Three-Goal Second Half Gives Tufts 5-2 Win in NCAA Field Hockey Semifinals

Courtesy Tufts Sports Information

COLLEGEVILLE, Pa. - The Tufts University field hockey team will play for the 2008 NCAA National Championship on Sunday after defeating Messiah College, 5-2, in the NCAA semifinals on Saturday at Ursinus College. Tufts (19-1) will face the winner of the Bowdoin-Ursinus semifinal for the national title on Sunday at 1:00 p.m.

Sophomore Tamara  Brown (Annandale, Va.) scored three goals in the second half to help the Jumbos break a 2-2 halftime tie and defeat the Falcons. Tomorrow's game will be just the second NCAA Championship appearance for a Tufts team, following women's soccer from 2000. The five goals scored by the Jumbos against Messiah are the most versus the Falcons since October 1, 2005.

Any nerves Tufts may have felt for its first appearance in the NCAA Championship semifinals were not evident. They scored early on a penalty corner attempt just 1:22 into the game. After the insertion by senior tri-captain Brittany Holiday (Wellesley, Mass.), junior Margi Scholtes (Grosse Pointe, Mich.) sent a rocket toward the goal that was tipped in by junior Michelle Kelly (Downingtown, Pa.) for a 1-0 lead.

Messiah started to get into its game halfway into the period, with Nikki Bailey tipping a shot that Jumbo first-year goalkeeper Marianna Zak (Concord, Mass.) stopped. Not long after on a penalty corner, Bailey scored off an assist from Elizabeth Ziegler and the game was knotted at 1-1 19:19 into the first half.

Showing the team's depth up front, Tufts coach Tina McDavitt substituted with sophomore Melissa Burke (Walpole, Mass.) and first-year Lindsay Griffith (Wilmington, Del.), and it paid off. Griffith took a pass from junior Amanda Russo (Garden City, N.Y.) in front of the cage and converted on a bang-bang play to put Tufts up 2-1 with less than three minutes remaining until halftime. However, the Falcons answered quickly as Katie

Love blasted in a goal from the top of the circle just 48 seconds later to make it 2-2. At the half, the teams were even in shots at 9-9 and Tufts had a 6-5 edge in corners. Messiah seemed to use the momentum of its second goal early in the second half. The Falcons earned three early corners and Zak had to make a nice foot save off a Ziegler shot.

However, Tufts would own a 10-minute span early in the second half to take over the game. Russo made a great rush to the goal, joined by Brown, whose goal on a rebound with 24:38 on the clock gave Tufts a 3-2 lead. Showing composure and skill in front of the net, which has helped her score 26 goals now this season, Brown tallied two more very similar goals at 18:08, assisted by junior Margi Scholtes (Grosse Pointe, Mich.), and unassisted with 16:44 remaining to give Tufts a commanding 5-2 advantage. The hat trick, scored in a 7:54 time span, was Brown's third of the season.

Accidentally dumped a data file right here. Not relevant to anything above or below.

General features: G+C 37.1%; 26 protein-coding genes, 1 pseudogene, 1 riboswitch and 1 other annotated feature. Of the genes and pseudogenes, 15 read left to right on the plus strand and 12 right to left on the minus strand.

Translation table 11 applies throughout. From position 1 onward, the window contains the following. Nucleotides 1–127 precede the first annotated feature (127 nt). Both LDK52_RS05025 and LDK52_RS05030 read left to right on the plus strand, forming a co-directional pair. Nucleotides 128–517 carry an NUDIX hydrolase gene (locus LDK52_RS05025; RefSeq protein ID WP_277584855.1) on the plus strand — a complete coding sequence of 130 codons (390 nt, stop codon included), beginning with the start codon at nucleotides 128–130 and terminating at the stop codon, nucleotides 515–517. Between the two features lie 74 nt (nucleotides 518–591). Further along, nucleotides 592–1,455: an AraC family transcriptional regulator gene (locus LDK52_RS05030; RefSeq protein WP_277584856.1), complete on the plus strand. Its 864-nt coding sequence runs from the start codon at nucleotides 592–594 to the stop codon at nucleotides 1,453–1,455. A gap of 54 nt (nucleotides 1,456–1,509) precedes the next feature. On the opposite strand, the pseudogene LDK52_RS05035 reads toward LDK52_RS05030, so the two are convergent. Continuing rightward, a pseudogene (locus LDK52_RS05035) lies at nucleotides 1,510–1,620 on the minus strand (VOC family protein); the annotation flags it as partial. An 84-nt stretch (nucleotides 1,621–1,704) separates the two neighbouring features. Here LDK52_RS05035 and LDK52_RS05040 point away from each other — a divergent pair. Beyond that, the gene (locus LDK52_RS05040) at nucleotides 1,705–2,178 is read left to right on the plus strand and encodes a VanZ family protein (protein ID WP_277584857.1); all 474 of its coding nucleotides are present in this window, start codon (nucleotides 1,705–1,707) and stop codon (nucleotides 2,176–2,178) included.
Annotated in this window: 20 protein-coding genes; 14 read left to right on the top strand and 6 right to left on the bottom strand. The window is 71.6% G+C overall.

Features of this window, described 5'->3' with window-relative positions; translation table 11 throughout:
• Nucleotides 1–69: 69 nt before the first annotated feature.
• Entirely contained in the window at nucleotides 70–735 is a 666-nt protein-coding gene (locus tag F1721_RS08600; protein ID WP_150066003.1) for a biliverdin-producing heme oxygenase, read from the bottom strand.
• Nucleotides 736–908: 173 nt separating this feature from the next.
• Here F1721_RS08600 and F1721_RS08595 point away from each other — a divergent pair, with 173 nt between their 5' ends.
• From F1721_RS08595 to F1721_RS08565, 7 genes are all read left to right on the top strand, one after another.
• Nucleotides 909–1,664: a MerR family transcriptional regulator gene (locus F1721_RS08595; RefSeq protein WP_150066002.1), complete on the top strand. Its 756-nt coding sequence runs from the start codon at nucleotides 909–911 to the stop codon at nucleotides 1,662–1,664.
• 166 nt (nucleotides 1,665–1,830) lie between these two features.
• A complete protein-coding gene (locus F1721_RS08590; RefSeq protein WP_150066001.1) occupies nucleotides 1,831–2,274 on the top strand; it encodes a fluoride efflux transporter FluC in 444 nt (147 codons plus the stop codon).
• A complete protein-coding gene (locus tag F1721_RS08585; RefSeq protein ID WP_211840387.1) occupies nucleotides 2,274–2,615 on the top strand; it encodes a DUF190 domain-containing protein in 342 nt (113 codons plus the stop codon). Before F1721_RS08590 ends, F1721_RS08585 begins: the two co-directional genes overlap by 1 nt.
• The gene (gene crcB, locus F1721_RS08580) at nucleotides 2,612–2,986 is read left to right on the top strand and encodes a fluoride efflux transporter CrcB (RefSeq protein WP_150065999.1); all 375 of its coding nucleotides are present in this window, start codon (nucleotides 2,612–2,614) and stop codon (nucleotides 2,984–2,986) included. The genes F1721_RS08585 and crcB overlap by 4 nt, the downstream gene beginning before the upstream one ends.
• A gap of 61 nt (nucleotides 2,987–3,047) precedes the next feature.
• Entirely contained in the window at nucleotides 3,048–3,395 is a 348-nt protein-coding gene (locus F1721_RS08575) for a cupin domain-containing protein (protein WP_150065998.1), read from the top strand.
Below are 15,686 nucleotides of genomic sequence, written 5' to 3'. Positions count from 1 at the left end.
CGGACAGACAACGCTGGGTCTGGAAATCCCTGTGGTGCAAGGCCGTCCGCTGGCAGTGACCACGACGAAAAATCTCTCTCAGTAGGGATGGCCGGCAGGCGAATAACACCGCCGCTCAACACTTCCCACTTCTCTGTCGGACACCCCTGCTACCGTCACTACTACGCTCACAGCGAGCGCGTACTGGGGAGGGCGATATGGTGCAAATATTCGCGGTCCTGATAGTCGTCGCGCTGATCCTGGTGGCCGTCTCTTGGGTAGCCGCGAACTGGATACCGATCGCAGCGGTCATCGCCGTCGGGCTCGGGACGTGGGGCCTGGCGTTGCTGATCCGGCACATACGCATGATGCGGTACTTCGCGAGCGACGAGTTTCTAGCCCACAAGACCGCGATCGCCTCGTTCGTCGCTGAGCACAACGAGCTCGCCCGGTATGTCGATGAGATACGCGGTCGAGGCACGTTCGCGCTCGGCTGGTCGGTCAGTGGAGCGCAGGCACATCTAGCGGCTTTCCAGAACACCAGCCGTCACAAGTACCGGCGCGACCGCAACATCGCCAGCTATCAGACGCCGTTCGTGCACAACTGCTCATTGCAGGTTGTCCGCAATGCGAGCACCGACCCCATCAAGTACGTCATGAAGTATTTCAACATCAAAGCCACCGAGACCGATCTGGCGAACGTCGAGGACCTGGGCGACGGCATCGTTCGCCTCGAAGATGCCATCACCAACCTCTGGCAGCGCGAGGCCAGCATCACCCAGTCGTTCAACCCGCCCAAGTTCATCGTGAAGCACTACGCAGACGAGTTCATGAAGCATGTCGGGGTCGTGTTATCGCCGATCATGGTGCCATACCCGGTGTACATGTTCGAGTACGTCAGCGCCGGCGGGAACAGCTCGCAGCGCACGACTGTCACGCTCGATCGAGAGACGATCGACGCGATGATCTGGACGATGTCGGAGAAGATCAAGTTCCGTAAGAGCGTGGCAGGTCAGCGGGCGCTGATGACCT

Messiah would apply some pressure during the final 15 minutes, but Zak was able to kick out one shot and the Jumbo defense protected the goal to send the squad to the national championship game. Zak finished with seven saves, while Messiah's Ashley Mowery had five. The Jumbos finished with an 18-16 advantage in shots, while Messiah was up 14-9 in penalty corners.

"We were poised and persistent," said Tufts coach Tina McDavitt. "Lindsay Griffith's goal, to get the second goal for us, and then Tamara in front of the cage each time, taking an extra second to see the angle and pop it by their goalie. We just played really well in the biggest game that we've played in so far."

Messiah is a six-time NCAA runner-up that was looking for its first championship. Bowdoin is the defending NCAA Champion. Ursinus won the title in 2006. Tufts will now look to complete a journey that started with the team's off-season trip to South Africa last May, continued with a perfect NESCAC regular season, and now includes wins over traditional NCAA powers The College of New Jersey (in last week's quarterfinals) and Messiah.

"We took it one game at a time during the season, but when we made the NCAA's, we talked about winning the whole thing, because that's how you have to look at it," McDavitt said. "Making the semi-finals for the first time, we talked about not being satisfied. I think that today we showed we were more than just happy to be here."

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